If you come and tell me that music preferences in teenagers can be used to predict income levels in adulthood, I will be interested, but what I will most want to know is how you found that out. Making discoveries is a thrilling experience and I love to help people on their way to that ‘Aha!’ moment.
My work has been published in books and academic journals. I have also had some fiction published, mostly short stories. And I write short e-books for doctoral students. There is more information about my writing on my company page, my Amazon page and my Google Scholar page.
Creative Research Methods in the Social Sciences: A Practical Guide
Creative research methods can help to answer complex contemporary questions, which are hard to answer using traditional methods alone. Creative methods can also be more ethical, helping researchers to address social injustice. This accessible book is the first to identify and examine the four pillars of creative research methods: arts-based research, research using technology, mixed-method research and transformative research frameworks. Written in a practical and jargon-free style, it offers numerous examples of creative methods in practice, from the social sciences, arts, and humanities around the world. Spanning the gulf between academia and practice, this useful book will inform and inspire researchers by showing readers why, when, and how to use creative methods in their research.
Reviews for Creative Research Methods in the Social Sciences: A Practical Guide:
“…a refreshingly open and accessible introduction to an expressive and enriching field […] Creative Research Methods in the Social Sciences opens a window onto some of the most innovative contemporary social research practices. It will reward active readers, new scholars, researchers and those seeking to gain a sense of this dynamic field.” – Sarah Lewthwaite for the LSE Review of Books
“The book is a positive romp through a whole range of creative methods and approaches. […] It’s a timely and much needed prompt to all social scientists about the importance of thinking outside of the box and not being afraid to jump out of our methodological comfort zones once in a while.” – Kandy Woodfield
Research and Evaluation for Busy Practitioners
More and more people working in public services have to do research on top of their day jobs. This can include workplace research, such as evaluation, audit, training needs analysis or satisfaction surveys, or research for a professional development qualification such as diploma, master’s degree or PhD. Unlike most how-to books that treat research as if it exists in isolation, this book will show you how to juggle research, work, family, and social life. Based on interviews with practitioners from health, education, social care, criminal justice, government and the third sector, as well as the author’s extensive experience, it provides a wealth of practical information and tips to save you time, effort and stress. This book is for anyone in the public or third sector, an independent research organisation or academia, who wants to know how to do research on top of their day job and still have a life.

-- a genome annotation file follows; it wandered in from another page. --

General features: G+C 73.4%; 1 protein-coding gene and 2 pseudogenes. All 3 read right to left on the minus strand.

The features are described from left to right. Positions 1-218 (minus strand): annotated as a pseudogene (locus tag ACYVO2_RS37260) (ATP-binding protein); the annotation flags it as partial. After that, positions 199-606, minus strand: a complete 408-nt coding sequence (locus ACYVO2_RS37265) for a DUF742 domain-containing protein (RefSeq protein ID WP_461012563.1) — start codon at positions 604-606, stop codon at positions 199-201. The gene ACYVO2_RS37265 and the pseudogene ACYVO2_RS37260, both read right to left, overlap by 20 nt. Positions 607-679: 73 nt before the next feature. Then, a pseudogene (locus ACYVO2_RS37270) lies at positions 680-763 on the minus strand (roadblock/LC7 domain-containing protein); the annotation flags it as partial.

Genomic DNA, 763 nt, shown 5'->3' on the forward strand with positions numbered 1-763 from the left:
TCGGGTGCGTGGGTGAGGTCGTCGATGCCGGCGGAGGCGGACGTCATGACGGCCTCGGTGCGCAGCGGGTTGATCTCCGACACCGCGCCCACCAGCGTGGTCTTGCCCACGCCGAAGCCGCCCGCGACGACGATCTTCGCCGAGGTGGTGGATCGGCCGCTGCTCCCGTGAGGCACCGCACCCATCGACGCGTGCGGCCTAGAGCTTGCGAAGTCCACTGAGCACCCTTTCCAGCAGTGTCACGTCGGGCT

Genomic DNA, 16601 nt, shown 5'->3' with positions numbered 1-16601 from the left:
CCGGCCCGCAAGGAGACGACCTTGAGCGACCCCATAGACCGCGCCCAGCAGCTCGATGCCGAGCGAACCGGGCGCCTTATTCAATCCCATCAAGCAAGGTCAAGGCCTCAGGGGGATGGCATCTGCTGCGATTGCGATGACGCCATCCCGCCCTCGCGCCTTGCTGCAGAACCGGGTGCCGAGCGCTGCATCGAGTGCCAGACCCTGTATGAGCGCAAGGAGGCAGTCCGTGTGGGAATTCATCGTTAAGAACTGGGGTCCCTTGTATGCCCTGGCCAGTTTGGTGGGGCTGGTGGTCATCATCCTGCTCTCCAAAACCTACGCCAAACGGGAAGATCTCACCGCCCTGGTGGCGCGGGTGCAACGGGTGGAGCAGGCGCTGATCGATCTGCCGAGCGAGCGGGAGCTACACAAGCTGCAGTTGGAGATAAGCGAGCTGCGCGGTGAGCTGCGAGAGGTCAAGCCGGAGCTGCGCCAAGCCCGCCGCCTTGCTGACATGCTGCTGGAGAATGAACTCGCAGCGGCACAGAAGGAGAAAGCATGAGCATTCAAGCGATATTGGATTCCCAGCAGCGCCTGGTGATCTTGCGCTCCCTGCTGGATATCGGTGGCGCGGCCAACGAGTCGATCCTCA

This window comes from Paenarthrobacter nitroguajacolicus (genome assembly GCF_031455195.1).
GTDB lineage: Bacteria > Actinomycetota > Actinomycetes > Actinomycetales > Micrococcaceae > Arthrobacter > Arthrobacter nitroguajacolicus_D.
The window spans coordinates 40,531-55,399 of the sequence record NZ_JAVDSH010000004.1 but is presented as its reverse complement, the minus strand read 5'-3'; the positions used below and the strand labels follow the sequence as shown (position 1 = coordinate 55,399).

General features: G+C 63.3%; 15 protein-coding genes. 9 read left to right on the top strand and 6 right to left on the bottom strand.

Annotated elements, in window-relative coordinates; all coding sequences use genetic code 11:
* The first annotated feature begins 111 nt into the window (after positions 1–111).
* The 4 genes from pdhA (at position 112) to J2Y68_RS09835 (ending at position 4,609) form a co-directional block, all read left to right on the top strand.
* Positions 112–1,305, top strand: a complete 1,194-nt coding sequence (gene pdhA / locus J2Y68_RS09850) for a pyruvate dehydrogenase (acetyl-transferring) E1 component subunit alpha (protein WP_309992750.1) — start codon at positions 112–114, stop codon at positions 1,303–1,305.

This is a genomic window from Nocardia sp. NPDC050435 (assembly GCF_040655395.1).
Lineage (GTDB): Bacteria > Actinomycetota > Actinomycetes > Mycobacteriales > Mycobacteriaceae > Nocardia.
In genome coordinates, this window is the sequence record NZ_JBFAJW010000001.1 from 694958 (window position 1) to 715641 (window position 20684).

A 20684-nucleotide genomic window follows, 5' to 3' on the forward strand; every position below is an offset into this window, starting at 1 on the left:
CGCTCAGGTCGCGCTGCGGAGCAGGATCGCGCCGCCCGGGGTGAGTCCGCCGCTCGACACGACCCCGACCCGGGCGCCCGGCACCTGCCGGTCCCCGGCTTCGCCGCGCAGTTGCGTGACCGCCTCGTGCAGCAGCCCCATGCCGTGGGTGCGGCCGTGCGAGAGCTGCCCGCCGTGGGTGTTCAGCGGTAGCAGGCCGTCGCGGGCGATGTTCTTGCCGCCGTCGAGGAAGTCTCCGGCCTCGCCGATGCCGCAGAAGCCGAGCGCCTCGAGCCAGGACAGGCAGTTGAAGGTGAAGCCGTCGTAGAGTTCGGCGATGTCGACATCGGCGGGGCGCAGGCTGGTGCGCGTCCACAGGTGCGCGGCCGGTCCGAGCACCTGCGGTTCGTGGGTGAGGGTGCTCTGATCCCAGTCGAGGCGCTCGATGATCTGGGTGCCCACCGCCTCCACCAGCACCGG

Reviews for Research and Evaluation for Busy Practitioners:
“A great resource for social workers carrying out research alongside frontline work” – Community Care’s social work blog
Excerpts from reviews for Research and Evaluation for Busy Practitioners on Amazon UK:
“Imagine you had a kind big sister and she had already been through the experience of researching for a PhD or for her job. Then, imagine she wrote a book to help you on your journey. This is the book that would result.”
“This is the best Research Road Map that I have ever read, and (dissertation supervisor please turn away now) the only one that I have ever read from cover to cover (because I could not put it down).”
“This book is an absolute must for any researcher. Crammed full of useful tips, advice and insights, it provides motivation and reassurance that each element of the research process is within your reach.”